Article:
Dictionary of National Biography, 1885-1900/Atkinson, Stephen

ATKINSON, STEPHEN (fl. 1619), metallurgist, was a native of London. After serving an apprenticeship to Francis Tiver, a refiner of gold and silver, he was admitted a ‘finer’ in the Tower of London about 1586, and subsequently he was engaged in refining silver in Devonshire, from lead brought from Ireland. He tells us that he was taught his mining skill ‘by Mr. B. B., an ingenious gent’ (i.e. Mr., afterwards Sir Bevis, Bulmer); that he spent his ‘golden time’ in different shires in England; and that he was for two years in Ireland with Bulmer, who died in his debt 340l., having left him there ‘much in debt for him.’ By a grant of the privy council of Scotland in 1616, confirmed by James I, he obtained leave to search for gold and silver in Crawford Muir, on paying the king one-tenth of the metals found. It appears that he was unsuccessful in his mining operations, and consequently he wrote ‘The Discoverie and Historie of the Gold Mynes in Scotland.’ This was edited by Mr. Gilbert Laing Meason for the Bannatyne Club in 1825, from a manuscript in the Advocates' Library, Edinburgh. Another manuscript is in the Harleian collection, 4621. The author proposes to the king ‘the opening of the secrets of the earth—the gold mines of Scotland, to make his majesty the richest monarch in Europe, yea, in all the world.’ This measure was to be accomplished by moving ‘twenty-four gentlemen of England, of sufficient land, to disburst 300l. each,’ by creating them ‘for ever Knights of the Golden Mynes, or Golden Knights.’ Atkinson failed to make any impression on the king, who had already expended 3,000l. on the gold mines of Crawford Muir, and had obtained not quite three ounces of gold.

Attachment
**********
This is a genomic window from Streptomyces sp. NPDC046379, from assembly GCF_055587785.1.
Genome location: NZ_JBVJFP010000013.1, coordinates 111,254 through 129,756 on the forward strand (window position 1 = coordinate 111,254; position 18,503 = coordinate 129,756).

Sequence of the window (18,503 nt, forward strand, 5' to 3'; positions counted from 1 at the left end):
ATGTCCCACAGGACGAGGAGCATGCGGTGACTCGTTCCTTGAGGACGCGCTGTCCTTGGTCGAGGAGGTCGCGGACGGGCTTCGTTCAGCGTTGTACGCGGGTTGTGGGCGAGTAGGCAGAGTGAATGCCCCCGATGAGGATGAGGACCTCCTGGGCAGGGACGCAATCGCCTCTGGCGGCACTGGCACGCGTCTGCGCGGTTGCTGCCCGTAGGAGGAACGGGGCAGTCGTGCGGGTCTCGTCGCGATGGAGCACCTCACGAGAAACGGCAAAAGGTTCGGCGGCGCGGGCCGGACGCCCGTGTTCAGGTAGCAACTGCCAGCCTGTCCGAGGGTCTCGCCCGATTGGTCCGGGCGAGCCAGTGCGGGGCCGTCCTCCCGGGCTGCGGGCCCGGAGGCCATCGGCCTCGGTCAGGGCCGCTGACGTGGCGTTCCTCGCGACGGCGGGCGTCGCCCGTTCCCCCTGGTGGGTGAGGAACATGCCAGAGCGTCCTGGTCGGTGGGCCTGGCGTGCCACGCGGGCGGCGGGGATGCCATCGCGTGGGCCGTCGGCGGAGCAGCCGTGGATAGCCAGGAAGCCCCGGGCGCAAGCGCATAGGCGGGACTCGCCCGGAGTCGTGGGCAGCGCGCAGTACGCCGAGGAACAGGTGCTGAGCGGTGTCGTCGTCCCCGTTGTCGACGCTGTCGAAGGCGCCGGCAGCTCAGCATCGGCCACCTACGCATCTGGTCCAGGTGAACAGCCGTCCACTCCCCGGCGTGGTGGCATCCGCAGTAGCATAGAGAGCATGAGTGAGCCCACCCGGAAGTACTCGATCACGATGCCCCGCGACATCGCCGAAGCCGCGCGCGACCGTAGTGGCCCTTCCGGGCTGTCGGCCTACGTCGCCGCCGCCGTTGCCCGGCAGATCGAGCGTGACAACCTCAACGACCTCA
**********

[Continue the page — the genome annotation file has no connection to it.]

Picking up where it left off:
[Meason's introd. to the Discoverie; Lowndes's Bibl. Man. ed. Bohn, App. 9.]

T. C.